Thursday, January 15, 2015

The Pope is not Charlie

This Charlie cover appeared a few days after Jose Mario Bergoglio had been chosen as Pope. It put into his mouth the silly words of a ditzy reality TV star (though, changing "girl" to "God"):

"You're a girl, you got no shampoo? I mean, like, hello?"

Obviously, Charlie shouldn't have done that.

From a story by Nicole Winfield, 15 January:
ABOARD THE PAPAL PLANE (AP) — Pope Francis said Thursday there are limits to freedom of speech, especially when it insults or ridicules someone's faith.
Francis spoke about the Paris terror attacks while en route to the Philippines, defending free speech as not only a fundamental human right but a duty to speak one's mind for the sake of the common good.
But he said there were limits.
By way of example, he referred to Alberto Gasparri, who organizes papal trips and was standing by his side aboard the papal plane.
"If my good friend Dr. Gasparri says a curse word against my mother, he can expect a punch," Francis said half-jokingly, throwing a mock punch his way. "It's normal. You cannot provoke. You cannot insult the faith of others. You cannot make fun of the faith of others."
His pretend punch aside, Francis by no means said the violent attack on Charlie Hebdo was justified. Quite the opposite: He said such horrific violence in God's name couldn't be justified and was an "aberration." But he said a reaction of some sort was to be expected (...)
Recently the Vatican and four prominent French imams issued a joint declaration that, while denouncing the Paris attacks, urged the media to treat religions with respect.
Francis, who has called on Muslim leaders in particular to speak out against Islamic extremism, went a step further Thursday when asked by a French journalist about whether there were limits when freedom of expression meets freedom of religion.
"There are so many people who speak badly about religions or other religions, who make fun of them, who make a game out of the religions of others," he said. "They are provocateurs. And what happens to them is what would happen to Dr. Gasparri if he says a curse word against my mother. There is a limit." (…)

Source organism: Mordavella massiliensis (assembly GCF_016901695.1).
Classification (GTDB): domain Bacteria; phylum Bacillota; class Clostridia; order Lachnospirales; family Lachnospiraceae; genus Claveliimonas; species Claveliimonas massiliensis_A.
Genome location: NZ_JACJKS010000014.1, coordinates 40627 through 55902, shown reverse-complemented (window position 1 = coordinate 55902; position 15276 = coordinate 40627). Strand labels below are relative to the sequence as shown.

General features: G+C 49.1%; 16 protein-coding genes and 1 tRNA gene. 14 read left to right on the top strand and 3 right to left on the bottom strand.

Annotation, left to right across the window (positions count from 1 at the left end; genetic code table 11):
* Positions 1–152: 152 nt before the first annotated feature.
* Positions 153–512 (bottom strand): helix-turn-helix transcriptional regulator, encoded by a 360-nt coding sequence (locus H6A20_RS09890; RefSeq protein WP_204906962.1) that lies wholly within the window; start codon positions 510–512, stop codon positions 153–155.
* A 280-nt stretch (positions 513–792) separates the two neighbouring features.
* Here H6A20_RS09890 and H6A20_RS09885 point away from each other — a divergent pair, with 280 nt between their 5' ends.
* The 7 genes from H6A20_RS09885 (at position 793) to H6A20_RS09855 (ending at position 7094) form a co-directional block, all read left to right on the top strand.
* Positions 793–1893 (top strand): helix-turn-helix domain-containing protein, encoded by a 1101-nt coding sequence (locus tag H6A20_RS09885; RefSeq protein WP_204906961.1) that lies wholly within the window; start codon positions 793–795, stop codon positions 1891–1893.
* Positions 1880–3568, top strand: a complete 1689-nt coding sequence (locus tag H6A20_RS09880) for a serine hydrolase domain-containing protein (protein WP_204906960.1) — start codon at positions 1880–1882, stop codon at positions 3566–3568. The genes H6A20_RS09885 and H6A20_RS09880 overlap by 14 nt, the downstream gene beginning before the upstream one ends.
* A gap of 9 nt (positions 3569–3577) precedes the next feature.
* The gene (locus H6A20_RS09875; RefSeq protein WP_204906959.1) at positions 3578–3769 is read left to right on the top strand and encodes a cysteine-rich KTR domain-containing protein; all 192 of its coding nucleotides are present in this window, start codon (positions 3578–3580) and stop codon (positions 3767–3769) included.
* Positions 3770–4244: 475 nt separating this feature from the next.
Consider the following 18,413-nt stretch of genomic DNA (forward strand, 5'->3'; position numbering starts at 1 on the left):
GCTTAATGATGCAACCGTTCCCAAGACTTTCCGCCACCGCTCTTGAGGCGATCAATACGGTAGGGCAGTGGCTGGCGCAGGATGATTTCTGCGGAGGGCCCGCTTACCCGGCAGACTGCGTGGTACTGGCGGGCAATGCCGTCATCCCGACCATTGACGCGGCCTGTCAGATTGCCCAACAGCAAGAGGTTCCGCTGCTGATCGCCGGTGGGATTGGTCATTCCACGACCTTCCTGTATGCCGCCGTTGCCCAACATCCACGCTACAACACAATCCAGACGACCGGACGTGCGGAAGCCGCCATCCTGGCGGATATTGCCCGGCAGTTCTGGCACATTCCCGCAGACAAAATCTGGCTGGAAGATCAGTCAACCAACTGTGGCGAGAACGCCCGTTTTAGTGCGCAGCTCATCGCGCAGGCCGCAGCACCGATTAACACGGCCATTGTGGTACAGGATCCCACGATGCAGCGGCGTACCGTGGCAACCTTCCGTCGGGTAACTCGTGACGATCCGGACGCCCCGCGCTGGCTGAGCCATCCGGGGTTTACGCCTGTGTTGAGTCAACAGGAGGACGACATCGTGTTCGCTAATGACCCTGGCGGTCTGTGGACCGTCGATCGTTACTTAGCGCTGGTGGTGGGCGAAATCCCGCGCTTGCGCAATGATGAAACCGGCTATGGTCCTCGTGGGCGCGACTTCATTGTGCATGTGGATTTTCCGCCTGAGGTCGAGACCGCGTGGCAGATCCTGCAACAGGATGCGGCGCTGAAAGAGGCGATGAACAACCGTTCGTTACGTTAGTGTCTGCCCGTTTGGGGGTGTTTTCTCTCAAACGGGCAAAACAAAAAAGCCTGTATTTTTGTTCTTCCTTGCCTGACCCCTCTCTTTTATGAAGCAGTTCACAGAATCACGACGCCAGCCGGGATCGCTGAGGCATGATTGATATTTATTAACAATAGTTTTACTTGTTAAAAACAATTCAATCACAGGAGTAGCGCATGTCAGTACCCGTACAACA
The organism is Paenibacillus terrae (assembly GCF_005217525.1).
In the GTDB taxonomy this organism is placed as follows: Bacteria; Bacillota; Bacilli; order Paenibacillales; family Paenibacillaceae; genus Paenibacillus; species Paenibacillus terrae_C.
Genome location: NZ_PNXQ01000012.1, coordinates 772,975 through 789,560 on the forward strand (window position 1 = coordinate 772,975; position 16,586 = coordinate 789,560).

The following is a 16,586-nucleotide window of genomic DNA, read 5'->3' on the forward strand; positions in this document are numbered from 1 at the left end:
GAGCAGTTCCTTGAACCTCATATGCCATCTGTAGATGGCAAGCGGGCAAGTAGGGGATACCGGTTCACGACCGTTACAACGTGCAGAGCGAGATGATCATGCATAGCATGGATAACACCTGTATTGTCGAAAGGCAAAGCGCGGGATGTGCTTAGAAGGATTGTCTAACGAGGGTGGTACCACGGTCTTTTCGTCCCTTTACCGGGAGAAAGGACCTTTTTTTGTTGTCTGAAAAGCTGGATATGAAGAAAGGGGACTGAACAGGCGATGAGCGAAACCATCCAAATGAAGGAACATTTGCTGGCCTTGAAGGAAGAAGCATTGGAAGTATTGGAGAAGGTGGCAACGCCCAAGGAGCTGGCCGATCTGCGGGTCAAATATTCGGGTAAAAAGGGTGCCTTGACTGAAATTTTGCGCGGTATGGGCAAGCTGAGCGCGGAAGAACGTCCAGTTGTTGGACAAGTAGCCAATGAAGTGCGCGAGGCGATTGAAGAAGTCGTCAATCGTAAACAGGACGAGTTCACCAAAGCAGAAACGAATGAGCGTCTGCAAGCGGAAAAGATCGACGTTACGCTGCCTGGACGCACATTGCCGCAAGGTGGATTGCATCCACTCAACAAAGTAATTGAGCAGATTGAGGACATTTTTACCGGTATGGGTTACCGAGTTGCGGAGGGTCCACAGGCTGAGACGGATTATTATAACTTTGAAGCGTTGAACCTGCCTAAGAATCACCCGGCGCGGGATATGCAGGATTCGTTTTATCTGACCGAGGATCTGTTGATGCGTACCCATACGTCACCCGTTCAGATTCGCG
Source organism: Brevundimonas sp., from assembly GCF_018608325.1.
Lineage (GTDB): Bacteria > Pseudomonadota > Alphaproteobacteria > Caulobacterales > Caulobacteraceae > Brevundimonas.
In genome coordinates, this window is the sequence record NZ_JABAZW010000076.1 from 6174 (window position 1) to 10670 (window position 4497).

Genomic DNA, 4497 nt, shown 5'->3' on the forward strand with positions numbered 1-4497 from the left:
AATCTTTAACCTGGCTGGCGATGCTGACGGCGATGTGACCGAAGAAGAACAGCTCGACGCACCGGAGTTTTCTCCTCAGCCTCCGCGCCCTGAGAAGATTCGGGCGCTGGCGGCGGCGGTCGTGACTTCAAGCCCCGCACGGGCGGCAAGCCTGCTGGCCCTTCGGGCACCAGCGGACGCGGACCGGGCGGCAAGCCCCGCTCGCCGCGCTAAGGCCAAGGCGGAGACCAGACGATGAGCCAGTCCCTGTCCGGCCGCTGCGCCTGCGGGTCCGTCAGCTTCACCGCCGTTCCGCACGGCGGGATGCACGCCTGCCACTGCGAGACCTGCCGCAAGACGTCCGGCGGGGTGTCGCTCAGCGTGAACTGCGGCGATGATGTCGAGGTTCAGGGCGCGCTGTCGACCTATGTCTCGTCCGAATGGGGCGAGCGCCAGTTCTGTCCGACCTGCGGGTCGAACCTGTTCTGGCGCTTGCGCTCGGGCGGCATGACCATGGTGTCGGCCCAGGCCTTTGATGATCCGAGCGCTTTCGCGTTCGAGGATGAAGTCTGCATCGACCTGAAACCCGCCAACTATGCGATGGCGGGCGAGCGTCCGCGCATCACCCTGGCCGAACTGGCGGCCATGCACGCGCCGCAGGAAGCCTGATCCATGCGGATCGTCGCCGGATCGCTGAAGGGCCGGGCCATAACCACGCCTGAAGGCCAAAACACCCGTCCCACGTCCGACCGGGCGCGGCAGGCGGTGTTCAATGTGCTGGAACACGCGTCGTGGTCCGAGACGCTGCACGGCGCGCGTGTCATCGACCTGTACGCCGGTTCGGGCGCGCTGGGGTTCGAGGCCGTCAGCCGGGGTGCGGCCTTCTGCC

What to say about this?

Well, first, less than a week after the Hebdo massacre, there is the bizarre bad taste of the Pope (the Pope!) demonstrating what happens to those who "insult the faith of others" by pantomiming a punch.

Obviously, he should stop drinking alcohol at altitude.

Then of course there's the reference to that "Joint Declaration". Now, the Vatican did its homework with the four imams. Though they're straight down-the-line Muslims (as one would expect imams to be) and, thus, none of them have renounced Sharia Law or any of the other pillars of Islam, they're all thought of as "moderates". This means that they spend half their time denouncing the terrorist attack of the week as being the work of "extremists" and not reflective of "true Muslims", or whatever. After a grotesque 2006 stoning attack on a Muslim girl in Lyon who was accused of violating the rules on Ramadan fasting by eating a snack in her school playground, one of the imams, Azzedine Gaci, condemned the attack as "if the facts are proven, unacceptable". This was because in his view the attackers had not definitively established that the girl was in good health (she later claimed she had been sick and really needed to eat something), and thus had not taken into account one of the exemptions to fasting granted by the Koran.

But more importantly the Declaration shows that some people just don't like it when you draw snarky cartoons about them or about things they hold dear. Indeed, even after you're dead they'll be wagging they're fingers at you and tut-tutting, trying to get the last word in. But when they do that, who looks bad?

The Pope is of course an utter hypocrite. Just last week he made drive-by homily snarks at Yoga and Zen. I have at least two ex-girlfriends who would have been very offended at that. But for some reason the Pope thinks that's okay. Maybe it has something to do with the paucity of Yoga and Zen terrorist cells. And, of course, the Pope almost daily insults his own current or historical church or flock for this or that. For example, he has described adherents (like me) of the so-called Tridentine Mass, as people who are merely "addicted to a kind of fashion."

The Tridentine Mass is fundamental to my person and my Faith (it is, actually). I'm offended by the Pope's criticisms and want him to cut it out. I'm getting my punch ready.

Finally, the Pope claims that he thinks it a sin to criticize other religions. But what does he think the Church fathers, saints, martyrs, philosophers and most Popes up until 1960 or so spent much of their time doing, for goodness sake? Read anyone--Paul, St. Justin, St. Augustine, Aquinas, St. Francis himself, most popes, heck, even, well, God, in the Old Testament and Jesus in the New--whether it was Paganism, Gnosticism, this or that quasi-Christian heresy, Islam (after it arrived), Protestantism of this or that stripe or whatever. Being a Catholic meant criticizing the alternatives. So (according to the current Pope and those that agree with him) 2,000 years of reactionaries, bigots, whatever-ophobes and irrational holy warriors has finally yielded (courtesy of the kindness of the Holy Spirit, no doubt) a head of the Church who is finally, finally on the same wavelength as, well, the average New York Times columnist.

But he still isn't Charlie.

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